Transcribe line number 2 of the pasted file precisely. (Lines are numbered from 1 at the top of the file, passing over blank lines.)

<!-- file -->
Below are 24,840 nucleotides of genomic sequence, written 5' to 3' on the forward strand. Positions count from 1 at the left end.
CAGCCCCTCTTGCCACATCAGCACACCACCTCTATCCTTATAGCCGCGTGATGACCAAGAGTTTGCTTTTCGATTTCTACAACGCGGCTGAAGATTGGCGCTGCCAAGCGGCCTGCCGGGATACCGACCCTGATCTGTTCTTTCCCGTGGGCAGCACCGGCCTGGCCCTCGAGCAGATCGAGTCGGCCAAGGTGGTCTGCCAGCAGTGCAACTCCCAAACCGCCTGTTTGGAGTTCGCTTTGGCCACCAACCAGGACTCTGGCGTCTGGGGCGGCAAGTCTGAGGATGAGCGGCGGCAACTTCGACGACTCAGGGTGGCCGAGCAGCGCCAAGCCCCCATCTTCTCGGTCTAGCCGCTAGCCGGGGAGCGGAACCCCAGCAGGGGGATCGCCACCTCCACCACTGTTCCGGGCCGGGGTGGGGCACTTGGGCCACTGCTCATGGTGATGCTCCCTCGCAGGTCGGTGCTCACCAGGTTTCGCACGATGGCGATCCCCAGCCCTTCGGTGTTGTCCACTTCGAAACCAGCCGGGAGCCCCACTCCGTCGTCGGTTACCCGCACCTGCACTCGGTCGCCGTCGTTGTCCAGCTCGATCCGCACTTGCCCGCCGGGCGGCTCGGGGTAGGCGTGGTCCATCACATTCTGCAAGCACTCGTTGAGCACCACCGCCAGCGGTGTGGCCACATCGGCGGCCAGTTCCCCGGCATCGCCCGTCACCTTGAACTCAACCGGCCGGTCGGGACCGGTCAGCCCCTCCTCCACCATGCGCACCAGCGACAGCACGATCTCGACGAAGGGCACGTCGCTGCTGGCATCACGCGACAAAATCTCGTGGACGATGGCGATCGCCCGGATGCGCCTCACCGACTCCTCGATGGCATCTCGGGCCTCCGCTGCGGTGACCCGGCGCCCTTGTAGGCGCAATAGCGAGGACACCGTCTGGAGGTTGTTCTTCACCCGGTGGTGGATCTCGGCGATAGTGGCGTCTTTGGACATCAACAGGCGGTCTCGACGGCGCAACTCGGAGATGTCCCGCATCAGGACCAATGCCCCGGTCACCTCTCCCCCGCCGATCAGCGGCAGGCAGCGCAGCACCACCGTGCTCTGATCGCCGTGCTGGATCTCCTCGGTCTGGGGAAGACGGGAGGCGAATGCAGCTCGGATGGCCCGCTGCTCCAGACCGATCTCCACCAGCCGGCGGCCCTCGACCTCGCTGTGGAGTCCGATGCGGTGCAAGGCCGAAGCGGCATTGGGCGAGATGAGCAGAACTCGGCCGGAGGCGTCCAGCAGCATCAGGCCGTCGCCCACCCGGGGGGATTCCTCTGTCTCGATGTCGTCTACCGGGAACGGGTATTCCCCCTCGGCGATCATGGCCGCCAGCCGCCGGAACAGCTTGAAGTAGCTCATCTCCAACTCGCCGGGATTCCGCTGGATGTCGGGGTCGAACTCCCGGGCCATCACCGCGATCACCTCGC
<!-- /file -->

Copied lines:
CAGCCCCTCTTGCCACATCAGCACACCACCTCTATCCTTATAGCCGCGTGATGACCAAGAGTTTGCTTTTCGATTTCTACAACGCGGCTGAAGATTGGCGCTGCCAAGCGGCCTGCCGGGATACCGACCCTGATCTGTTCTTTCCCGTGGGCAGCACCGGCCTGGCCCTCGAGCAGATCGAGTCGGCCAAGGTGGTCTGCCAGCAGTGCAACTCCCAAACCGCCTGTTTGGAGTTCGCTTTGGCCACCAACCAGGACTCTGGCGTCTGGGGCGGCAAGTCTGAGGATGAGCGGCGGCAACTTCGACGACTCAGGGTGGCCGAGCAGCGCCAAGCCCCCATCTTCTCGGTCTAGCCGCTAGCCGGGGAGCGGAACCCCAGCAGGGGGATCGCCACCTCCACCACTGTTCCGGGCCGGGGTGGGGCACTTGGGCCACTGCTCATGGTGATGCTCCCTCGCAGGTCGGTGCTCACCAGGTTTCGCACGATGGCGATCCCCAGCCCTTCGGTGTTGTCCACTTCGAAACCAGCCGGGAGCCCCACTCCGTCGTCGGTTACCCGCACCTGCACTCGGTCGCCGTCGTTGTCCAGCTCGATCCGCACTTGCCCGCCGGGCGGCTCGGGGTAGGCGTGGTCCATCACATTCTGCAAGCACTCGTTGAGCACCACCGCCAGCGGTGTGGCCACATCGGCGGCCAGTTCCCCGGCATCGCCCGTCACCTTGAACTCAACCGGCCGGTCGGGACCGGTCAGCCCCTCCTCCACCATGCGCACCAGCGACAGCACGATCTCGACGAAGGGCACGTCGCTGCTGGCATCACGCGACAAAATCTCGTGGACGATGGCGATCGCCCGGATGCGCCTCACCGACTCCTCGATGGCATCTCGGGCCTCCGCTGCGGTGACCCGGCGCCCTTGTAGGCGCAATAGCGAGGACACCGTCTGGAGGTTGTTCTTCACCCGGTGGTGGATCTCGGCGATAGTGGCGTCTTTGGACATCAACAGGCGGTCTCGACGGCGCAACTCGGAGATGTCCCGCATCAGGACCAATGCCCCGGTCACCTCTCCCCCGCCGATCAGCGGCAGGCAGCGCAGCACCACCGTGCTCTGATCGCCGTGCTGGATCTCCTCGGTCTGGGGAAGACGGGAGGCGAATGCAGCTCGGATGGCCCGCTGCTCCAGACCGATCTCCACCAGCCGGCGGCCCTCGACCTCGCTGTGGAGTCCGATGCGGTGCAAGGCCGAAGCGGCATTGGGCGAGATGAGCAGAACTCGGCCGGAGGCGTCCAGCAGCATCAGGCCGTCGCCCACCCGGGGGGATTCCTCTGTCTCGATGTCGTCTACCGGGAACGGGTATTCCCCCTCGGCGATCATGGCCGCCAGCCGCCGGAACAGCTTGAAGTAGCTCATCTCCAACTCGCCGGGATTCCGCTGGATGTCGGGGTCGAACTCCCGGGCCATCACCGCGATCACCTCGC